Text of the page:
Dean v. Astrue
REPORT AND RECOMMENDATIONS that the decision of the Commissioner be REMANDED for further proceedings consistent with this opinion. Objections to R&R due by 11/6/2008. Signed by Honorable Terry F. Moorer on 10/24/2008. (cb, )
IN THE UNITED STATES DISTRICT COURT FOR THE MIDDLE DISTRICT OF ALABAMA NORTHERN DIVISION
ALICIA DEAN, o/b/o R.D., Plaintiff, v. ) ) ) ) ) CIVIL ACTION NO. 2:08-CV-107-MEF
MICHAEL J. ASTRUE,
COMMISSIONER OF SOCIAL SECURITY,
) ) )
RECOMMENDATION OF THE MAGISTRATE JUDGE Alicia Dean ("Dean") applied for supplemental security income under Title XVI, 42 U.S.C. §§ 1381 et seq., on behalf of her minor daughter, R.D. ("RD"), who is now 13 years old. After the administrative denial of her application, RD petitioned for and received a hearing before an administrative law judge ("ALJ"). On July 14, 2007, the ALJ ruled against RD. Specifically, the ALJ held that RD was not under a "disability" as defined in the Social Security Act at any relevant time in issue.1 On January 28, 2008, the Appeals Council rejected review, thus, the ALJ's decision became the final decision of the Commissioner of Social Security ("Commissioner").2 Judicial review proceeds pursuant to 42 U.S.C. § 405(g) and 28 U.S.C. § 636 (c), and for reasons herein explained, the court recommends the Commissioner's decision be REMANDED for further proceedings. I. STANDARD OF REVIEW
R. at 34. R. at 4-7.
The Personal Responsibility and Work Opportunity Reconciliation Act of 1996 includes the standard for defining child disability under the Social Security Act. See PUB. L. NO. 104-193, 110 Stat. 2105, 2188 (1996). The statute provides that an individual under 18 shall be considered disabled "if that individual has a medically determinable physical or mental impairment, which results in marked and severe functional limitations, and which can be expected to result in death or which has lasted or can be expected to last for a continuous period of not less than 12 months." 42 U.S.C. § 1382c(a)(3)(C)(I) (1999). The sequential analysis for determining whether a child claimant is disabled is as follows: 1. If the claimant is engaged in substantial gainful activity, he is not disabled. 2. If the claimant is not engaged in substantial gainful activity, the Commissioner determines whether the claimant has a physical or mental impairment which, whether individually or in combination with one or more other impairments, is a severe impairment. If the claimant's impairment is not severe, he is not disabled. 3. If the impairment is severe, the Commissioner determines whether the impairment meets the durational requirement and meets, medically equals, or functionally equals in severity an impairment listed in 20 C.F.R. Part 404, Subpart P, Appendix 1. If the impairment satisfies this requirement, the claimant is presumed disabled. See 20 C.F.R. § 416.924(a)-(d). If an ALJ finds a child's severe impairments do not meet or medically equal regulatory Listings, he must determine whether the impairments are "functionally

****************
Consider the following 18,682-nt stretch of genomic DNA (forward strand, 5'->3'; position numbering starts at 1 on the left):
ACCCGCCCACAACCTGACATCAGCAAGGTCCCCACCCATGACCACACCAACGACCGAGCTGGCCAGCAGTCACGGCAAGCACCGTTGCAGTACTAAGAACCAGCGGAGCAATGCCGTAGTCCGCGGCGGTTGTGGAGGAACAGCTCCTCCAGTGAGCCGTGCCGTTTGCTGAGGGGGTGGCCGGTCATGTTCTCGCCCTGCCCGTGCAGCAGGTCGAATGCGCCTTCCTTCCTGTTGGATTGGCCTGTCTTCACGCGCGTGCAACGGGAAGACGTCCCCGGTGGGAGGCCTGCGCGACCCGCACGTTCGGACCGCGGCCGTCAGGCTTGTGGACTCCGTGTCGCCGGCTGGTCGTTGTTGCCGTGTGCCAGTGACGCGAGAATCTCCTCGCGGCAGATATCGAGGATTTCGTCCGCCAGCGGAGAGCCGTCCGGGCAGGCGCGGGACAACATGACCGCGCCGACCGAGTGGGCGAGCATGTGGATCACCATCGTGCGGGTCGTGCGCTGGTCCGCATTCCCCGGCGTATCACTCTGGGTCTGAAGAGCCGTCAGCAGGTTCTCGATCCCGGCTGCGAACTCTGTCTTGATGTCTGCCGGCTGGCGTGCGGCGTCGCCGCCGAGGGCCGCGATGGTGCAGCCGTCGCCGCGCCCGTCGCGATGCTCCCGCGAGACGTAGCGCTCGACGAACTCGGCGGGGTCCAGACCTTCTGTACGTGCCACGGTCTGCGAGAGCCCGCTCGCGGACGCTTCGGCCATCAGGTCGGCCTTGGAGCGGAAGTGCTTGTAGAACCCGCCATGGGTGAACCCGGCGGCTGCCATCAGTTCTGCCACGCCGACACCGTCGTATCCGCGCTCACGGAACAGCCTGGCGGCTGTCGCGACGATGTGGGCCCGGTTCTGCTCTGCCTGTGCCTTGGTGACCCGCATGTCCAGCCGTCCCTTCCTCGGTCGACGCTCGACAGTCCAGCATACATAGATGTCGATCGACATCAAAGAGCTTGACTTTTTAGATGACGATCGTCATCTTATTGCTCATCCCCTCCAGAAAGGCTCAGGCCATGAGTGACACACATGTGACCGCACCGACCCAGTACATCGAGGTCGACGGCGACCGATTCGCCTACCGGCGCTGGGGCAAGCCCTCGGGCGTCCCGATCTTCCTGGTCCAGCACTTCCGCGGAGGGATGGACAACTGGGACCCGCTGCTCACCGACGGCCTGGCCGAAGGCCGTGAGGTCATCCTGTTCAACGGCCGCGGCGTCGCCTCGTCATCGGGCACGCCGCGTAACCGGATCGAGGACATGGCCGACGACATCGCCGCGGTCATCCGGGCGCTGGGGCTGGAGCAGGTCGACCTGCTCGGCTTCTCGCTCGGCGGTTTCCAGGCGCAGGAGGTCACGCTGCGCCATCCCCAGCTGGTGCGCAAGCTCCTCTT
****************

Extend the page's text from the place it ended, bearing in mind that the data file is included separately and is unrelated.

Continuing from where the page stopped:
equivalent" to the Listings. This task requires an ALJ to assess the degree to which a child's limitations interfere with normal life activities. Regulations specify six major domains of life for evaluation: (i) acquiring and using information;